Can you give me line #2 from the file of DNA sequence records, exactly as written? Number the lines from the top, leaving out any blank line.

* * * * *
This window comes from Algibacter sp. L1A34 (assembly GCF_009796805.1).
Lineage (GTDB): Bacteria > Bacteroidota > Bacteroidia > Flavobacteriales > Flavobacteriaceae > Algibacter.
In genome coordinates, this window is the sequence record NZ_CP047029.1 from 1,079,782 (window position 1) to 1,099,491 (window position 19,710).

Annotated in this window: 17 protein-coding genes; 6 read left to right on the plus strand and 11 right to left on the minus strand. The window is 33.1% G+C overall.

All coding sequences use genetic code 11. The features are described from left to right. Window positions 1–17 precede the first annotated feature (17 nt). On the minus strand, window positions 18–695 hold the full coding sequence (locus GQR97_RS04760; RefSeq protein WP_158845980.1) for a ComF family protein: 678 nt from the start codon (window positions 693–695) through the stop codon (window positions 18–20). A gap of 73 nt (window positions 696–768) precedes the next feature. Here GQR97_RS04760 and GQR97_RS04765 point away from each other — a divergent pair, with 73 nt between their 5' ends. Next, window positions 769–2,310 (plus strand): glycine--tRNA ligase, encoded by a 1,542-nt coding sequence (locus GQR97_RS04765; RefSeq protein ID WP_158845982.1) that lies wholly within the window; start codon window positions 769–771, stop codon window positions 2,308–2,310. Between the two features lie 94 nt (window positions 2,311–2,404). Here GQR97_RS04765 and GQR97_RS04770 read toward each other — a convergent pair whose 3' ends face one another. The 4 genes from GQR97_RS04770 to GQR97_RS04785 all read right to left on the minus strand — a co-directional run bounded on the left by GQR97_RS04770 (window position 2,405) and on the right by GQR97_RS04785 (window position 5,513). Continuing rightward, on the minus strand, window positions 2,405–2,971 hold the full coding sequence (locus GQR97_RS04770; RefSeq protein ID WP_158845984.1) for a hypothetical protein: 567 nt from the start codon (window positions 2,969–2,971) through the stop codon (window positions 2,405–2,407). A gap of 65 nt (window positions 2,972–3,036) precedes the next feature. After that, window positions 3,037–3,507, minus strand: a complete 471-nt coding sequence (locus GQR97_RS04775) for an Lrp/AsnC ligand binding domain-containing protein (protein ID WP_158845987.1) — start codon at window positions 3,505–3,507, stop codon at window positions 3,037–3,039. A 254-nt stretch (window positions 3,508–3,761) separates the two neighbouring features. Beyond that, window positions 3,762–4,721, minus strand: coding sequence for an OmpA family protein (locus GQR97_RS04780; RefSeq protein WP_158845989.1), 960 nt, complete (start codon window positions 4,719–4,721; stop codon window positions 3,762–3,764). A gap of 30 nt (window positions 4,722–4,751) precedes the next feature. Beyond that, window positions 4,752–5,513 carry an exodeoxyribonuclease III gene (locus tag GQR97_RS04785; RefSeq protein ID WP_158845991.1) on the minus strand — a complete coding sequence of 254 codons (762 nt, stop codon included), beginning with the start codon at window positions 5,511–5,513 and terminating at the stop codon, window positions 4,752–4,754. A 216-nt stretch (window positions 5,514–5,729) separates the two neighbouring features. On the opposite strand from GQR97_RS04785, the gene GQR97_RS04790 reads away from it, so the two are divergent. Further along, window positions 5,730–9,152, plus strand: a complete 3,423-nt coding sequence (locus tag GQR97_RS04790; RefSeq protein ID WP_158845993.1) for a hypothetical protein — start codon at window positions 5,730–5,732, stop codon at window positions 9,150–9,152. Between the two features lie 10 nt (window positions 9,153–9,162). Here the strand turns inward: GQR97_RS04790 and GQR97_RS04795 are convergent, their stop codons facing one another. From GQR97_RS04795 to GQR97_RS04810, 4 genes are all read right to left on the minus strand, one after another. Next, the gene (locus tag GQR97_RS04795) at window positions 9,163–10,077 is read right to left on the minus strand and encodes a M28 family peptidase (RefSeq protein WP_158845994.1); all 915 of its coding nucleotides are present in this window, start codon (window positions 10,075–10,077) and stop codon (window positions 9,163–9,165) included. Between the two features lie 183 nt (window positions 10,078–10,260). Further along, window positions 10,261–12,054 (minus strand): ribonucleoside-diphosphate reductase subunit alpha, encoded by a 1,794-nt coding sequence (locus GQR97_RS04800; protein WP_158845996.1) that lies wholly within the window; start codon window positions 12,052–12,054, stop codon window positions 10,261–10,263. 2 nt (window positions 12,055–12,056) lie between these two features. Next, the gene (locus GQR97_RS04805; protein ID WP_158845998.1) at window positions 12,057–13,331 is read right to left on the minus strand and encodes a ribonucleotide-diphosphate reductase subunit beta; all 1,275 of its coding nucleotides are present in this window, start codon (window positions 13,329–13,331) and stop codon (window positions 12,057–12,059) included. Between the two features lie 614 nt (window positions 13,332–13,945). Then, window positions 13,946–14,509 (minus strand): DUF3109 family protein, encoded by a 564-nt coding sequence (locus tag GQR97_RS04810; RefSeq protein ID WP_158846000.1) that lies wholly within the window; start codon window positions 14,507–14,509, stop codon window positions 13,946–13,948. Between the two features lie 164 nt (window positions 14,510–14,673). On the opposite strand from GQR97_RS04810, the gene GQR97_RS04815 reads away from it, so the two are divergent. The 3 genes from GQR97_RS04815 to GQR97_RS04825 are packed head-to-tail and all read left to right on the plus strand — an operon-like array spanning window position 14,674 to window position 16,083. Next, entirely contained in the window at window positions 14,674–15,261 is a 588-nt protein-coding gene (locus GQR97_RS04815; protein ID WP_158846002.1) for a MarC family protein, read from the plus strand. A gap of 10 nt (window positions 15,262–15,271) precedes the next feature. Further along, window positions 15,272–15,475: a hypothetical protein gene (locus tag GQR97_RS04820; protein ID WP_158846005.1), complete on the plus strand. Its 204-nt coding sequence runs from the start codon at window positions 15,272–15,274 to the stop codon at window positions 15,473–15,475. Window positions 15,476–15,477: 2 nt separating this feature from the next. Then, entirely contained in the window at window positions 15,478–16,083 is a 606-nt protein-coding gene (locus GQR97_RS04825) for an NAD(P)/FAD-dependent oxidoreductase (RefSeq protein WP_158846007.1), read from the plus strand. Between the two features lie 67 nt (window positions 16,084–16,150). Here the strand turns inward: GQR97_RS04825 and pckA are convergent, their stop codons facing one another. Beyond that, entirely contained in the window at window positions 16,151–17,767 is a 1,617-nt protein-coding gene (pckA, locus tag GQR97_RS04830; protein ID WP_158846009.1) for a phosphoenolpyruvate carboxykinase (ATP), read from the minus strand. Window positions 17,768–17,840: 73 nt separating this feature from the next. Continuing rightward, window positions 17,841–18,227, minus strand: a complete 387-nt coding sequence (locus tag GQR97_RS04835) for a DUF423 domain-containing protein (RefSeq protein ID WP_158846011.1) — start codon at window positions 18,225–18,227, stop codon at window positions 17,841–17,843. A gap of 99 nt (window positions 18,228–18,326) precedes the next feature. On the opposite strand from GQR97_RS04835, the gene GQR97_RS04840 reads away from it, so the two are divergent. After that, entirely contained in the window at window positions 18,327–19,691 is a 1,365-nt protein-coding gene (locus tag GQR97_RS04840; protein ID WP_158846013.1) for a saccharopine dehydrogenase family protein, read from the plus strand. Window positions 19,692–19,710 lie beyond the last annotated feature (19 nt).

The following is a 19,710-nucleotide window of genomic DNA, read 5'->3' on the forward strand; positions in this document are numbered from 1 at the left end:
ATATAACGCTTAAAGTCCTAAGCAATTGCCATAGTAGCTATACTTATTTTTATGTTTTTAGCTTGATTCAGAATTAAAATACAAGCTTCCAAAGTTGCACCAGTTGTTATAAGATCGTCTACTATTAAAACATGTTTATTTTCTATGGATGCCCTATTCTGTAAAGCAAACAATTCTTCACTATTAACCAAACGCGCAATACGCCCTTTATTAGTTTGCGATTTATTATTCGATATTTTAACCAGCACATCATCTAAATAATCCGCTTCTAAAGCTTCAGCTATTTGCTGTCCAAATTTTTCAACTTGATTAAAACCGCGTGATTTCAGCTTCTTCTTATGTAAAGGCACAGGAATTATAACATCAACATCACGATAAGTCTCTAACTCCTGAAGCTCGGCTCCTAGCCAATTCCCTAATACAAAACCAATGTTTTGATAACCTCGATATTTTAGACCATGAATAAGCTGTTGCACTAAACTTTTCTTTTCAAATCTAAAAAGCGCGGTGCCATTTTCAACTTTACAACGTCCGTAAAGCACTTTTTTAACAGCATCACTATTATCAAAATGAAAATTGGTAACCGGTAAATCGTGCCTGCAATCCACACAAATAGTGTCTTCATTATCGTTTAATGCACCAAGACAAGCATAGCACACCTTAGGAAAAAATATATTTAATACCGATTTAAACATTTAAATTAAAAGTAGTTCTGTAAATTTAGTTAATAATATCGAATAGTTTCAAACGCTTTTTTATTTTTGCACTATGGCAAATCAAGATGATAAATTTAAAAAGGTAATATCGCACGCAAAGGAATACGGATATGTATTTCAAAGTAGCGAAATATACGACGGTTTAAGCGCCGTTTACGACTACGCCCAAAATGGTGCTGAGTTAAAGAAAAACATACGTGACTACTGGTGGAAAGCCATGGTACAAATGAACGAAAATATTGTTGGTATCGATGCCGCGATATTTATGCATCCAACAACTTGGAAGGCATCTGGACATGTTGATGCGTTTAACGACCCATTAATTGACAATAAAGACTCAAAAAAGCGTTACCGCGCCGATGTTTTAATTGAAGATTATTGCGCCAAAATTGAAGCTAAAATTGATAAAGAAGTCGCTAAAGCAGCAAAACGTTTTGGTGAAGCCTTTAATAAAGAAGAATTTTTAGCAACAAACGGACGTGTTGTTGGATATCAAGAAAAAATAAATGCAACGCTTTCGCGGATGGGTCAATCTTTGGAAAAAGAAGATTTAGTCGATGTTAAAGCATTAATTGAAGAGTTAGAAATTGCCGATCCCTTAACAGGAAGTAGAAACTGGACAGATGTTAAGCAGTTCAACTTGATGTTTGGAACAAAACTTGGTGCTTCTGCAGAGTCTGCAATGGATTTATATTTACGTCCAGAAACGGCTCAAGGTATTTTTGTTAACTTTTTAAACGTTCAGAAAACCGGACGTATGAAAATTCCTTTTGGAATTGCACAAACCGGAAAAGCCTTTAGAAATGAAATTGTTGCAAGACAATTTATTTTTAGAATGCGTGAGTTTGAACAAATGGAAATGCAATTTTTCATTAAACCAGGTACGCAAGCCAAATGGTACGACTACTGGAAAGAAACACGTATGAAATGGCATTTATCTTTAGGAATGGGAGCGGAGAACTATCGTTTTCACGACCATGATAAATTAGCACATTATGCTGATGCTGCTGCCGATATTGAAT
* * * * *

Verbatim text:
Lineage (GTDB): Bacteria > Bacteroidota > Bacteroidia > Flavobacteriales > Flavobacteriaceae > Algibacter.